The Prime Minister today (22.02.21) unveiled the government’s “cautious plan” to lifting lockdown restrictions in England. The lockdown will be lifted in 4 steps, with four conditions needing to be met at each stage of the roadmap.
Mark Laurie, director at NCASS, said:
“The Nationwide Caterers Association welcomes the announcement of the governments road map out of Covid-19 lockdown. The amazing success of the vaccination programme has given some hope to independent hospitality businesses, however, many will not be able to trade at full capacity for a number of months and the outdoor events sector will lose at least half a season.
It is increasingly clear that sector specific support will be required to support the bricks & mortar hospitality sector, events sector, seasonal hospitality businesses and of course, mobile caterers. Having missed out on several rounds of hospitality support packages, this cannot happen again.
The notice period of a week before the key re-opening dates will not be enough time for businesses to plan accurately. There are no specifics for bricks & mortar, mobile or events businesses, and if they cannot re-open at a week’s notice, then support needs to continue until they are ready to do so.
We need more certainty around this and confirmation that financial support will continue until a time when businesses can re-open at full capacities. With outside trading seemingly the first step in our re-opening, we need local authorities to enable this and actively support businesses to stop surviving and start thriving again.”
The rules are as follows:
From 8th March
- Schools start to reopen to all ages
- Care home visits will be allowed indoors
- 2 people can meet for outdoor recreation, not just for exercise, e.g, picnic, coffee
- Outdoor sports facilities can open
From 29th March
- Two households or six people can meet outdoors – including in private gardens
- The Rule of Six will be reintroduced for outdoor activities
- Tennis courts, golf courses, and other outdoor sports facilities will be able to open
- The stay at home order will lift but people will still be advised to work from home
From 12th April
- Non-essential retail and personal care including hairdressers will reopen
- Hospitality to return outdoors without curfew or substantial meal requirement
- Zoos, leisure centres, drive in cinemas and libraries to reopen
From 17th May
- Most social contact rules lifted outdoors – subject to a limit of 30
- Mixing indoors of 2 households will be allowed
- Indoor hospitality can reopen subject to the Rule of 6
- Cinemas, play areas, hotels, hostels, theatres and concert halls can reopen
- Large events will be piloted
From 21st June
- All legal limits on social contact removed
- Restrictions lifted on large events and weddings
- The reopening of all closed sectors
- Potentially using testing to reduce the risk of infection for large events
Here is the roadmap as it stands.
All four steps of the roadmap will be subject to review and wholly depending on data.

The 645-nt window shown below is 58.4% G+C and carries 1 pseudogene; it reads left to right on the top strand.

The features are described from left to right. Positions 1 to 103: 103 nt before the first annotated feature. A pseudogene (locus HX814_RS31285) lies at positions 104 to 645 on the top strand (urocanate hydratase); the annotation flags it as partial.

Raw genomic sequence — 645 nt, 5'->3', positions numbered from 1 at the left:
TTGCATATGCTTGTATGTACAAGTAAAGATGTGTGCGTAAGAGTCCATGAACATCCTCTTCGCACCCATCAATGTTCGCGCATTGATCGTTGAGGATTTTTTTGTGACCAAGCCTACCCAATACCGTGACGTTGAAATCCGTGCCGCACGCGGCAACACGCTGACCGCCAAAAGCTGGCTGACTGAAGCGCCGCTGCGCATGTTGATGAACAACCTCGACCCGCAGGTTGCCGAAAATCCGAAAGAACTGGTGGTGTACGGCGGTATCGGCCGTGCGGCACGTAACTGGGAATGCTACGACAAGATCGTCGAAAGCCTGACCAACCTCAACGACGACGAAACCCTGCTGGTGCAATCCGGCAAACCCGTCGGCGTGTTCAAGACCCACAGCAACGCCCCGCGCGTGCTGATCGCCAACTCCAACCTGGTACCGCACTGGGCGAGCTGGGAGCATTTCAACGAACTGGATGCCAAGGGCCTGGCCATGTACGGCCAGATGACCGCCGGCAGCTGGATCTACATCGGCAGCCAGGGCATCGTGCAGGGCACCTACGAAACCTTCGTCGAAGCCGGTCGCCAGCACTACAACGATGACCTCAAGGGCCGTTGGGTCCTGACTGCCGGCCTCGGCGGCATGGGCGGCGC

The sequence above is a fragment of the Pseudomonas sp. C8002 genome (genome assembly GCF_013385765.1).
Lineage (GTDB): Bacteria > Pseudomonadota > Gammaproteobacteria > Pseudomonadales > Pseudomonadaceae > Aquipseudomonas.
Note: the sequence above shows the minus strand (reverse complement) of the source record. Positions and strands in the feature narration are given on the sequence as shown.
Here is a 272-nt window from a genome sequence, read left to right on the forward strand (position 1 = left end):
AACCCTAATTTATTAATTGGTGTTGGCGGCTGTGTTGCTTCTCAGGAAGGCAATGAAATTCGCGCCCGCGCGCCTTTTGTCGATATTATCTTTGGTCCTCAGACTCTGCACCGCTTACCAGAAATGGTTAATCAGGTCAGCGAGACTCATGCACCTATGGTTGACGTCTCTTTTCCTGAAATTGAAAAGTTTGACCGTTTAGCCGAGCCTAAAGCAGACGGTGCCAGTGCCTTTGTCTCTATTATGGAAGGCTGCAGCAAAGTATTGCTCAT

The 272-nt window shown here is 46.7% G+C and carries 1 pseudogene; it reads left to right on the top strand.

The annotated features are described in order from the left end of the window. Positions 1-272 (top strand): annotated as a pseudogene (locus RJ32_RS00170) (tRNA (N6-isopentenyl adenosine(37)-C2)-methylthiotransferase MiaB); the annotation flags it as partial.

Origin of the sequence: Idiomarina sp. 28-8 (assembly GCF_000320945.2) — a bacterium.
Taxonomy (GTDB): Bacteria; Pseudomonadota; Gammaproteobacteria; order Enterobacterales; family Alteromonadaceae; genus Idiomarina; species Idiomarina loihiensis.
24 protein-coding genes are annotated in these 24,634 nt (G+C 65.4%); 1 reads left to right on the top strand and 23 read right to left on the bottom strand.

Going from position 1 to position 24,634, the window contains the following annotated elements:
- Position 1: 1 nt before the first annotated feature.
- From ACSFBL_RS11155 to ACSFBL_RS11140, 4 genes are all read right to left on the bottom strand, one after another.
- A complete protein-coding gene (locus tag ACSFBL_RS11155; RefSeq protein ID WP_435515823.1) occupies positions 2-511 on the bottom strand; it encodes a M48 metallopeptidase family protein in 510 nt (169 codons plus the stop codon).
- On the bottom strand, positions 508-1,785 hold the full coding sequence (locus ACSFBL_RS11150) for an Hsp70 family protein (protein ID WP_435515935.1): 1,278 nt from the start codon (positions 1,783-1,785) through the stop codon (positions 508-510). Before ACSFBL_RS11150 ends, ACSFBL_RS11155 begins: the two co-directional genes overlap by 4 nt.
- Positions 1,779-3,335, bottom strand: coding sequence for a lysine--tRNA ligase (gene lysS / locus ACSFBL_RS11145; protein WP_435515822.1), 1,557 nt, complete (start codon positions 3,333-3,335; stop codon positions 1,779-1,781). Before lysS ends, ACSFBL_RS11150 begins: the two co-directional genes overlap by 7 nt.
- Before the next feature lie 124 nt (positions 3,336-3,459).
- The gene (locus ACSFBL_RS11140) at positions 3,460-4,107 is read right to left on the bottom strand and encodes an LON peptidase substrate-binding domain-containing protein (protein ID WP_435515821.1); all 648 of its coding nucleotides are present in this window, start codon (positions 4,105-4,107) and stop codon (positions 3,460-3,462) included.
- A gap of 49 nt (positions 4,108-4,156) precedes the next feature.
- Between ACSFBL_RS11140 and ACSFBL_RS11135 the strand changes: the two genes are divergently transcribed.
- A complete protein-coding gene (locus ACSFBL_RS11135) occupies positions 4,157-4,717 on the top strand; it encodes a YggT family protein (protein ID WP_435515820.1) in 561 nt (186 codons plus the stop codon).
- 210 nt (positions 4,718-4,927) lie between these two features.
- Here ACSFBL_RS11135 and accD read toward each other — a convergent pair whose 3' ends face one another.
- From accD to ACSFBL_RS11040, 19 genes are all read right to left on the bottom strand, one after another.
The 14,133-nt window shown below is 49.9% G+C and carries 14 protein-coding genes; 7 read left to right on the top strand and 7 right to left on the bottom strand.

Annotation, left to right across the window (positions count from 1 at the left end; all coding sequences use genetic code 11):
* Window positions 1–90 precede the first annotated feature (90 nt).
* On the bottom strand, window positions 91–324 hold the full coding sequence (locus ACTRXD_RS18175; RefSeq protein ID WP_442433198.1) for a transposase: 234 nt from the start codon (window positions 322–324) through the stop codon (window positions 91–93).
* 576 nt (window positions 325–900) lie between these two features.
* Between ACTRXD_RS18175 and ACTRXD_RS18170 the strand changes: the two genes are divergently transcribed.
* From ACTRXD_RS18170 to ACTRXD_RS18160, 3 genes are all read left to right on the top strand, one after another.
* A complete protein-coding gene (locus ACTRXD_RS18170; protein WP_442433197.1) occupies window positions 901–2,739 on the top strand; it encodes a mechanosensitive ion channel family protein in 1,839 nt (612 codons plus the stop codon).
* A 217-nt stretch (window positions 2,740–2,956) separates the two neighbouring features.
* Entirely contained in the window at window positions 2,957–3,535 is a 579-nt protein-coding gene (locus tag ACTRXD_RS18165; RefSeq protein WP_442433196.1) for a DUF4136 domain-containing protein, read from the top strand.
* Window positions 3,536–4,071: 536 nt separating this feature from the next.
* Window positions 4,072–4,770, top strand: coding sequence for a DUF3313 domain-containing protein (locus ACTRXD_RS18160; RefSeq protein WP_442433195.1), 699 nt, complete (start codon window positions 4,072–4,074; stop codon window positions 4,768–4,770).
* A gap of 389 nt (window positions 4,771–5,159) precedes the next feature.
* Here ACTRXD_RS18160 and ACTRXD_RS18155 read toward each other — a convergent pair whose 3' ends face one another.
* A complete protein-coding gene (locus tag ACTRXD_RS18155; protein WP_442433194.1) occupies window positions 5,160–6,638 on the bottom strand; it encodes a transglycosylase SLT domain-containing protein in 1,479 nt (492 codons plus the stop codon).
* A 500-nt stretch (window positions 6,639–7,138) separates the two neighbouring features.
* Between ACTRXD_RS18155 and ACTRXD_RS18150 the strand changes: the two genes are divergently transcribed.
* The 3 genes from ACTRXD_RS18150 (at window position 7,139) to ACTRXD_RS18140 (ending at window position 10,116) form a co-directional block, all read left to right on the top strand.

There will be no less than 5 weeks between each step and at every stage, decisions will be “decided by data, not dates.” Restrictions will be eased in all parts of England and outdoor activity will be the first priority in getting the nation back to normality.
Mr Johnson said that “the threat remains substantial” and that we have only just fallen below the peak of the first wave in April 2020 of people in hospital due to Covid-19. He also said that 1 dose of the Pfizer vaccine reduces the risk of hospitalisation/ death by 75%.
Key updates for hospitality & events
From 12th April
– The majority of outdoor settings and attractions can also reopen, including outdoor hospitality, zoos, theme parks, drive-in cinemas and drive-in performances. The rules on social contact outdoors will apply in these settings
– Hospitality venues will be able to open for outdoor service, with no requirement for a substantial meal to be served alongside alcoholic drinks, and no curfew in place. The requirement to order, eat and drink while seated (‘table service’) will remain
From 17th May
– Indoor hospitality can reopen, with no requirement for a substantial meal to be served alongside alcoholic drinks, and no curfew. The requirement to order, eat and drink while seated (‘table service’) will remain
As set out above, some measures may be required even after all adults have been offered a vaccine, because neither coverage nor effectiveness of the vaccine will be 100%. As a result, a significant proportion of the population will remain vulnerable to infection, some of whom will also be vulnerable to severe disease and death. This is reflected in the modelling of different scenarios for unlocking restrictions, which shows that the risk of further cases, hospitalisations and deaths remains after the adult population has been vaccinated, though modellers advise there is considerable uncertainty in these figures. The Government is therefore establishing four programmes of work to consider different aspects of how the UK should handle COVID-19 from summer onwards.
From 21st June
Step 4 will take place no earlier than 21 June, and at least five weeks after Step 3, following a further review of the data against the four tests. As before, the Government will announce one week in advance whether restrictions will be eased as planned. With appropriate mitigations in place, by Step 4, the Government aims to:
a. Remove all legal limits on social contact, publishing accompanying guidance on how best to reduce the risk of transmission and protect ourselves and loved ones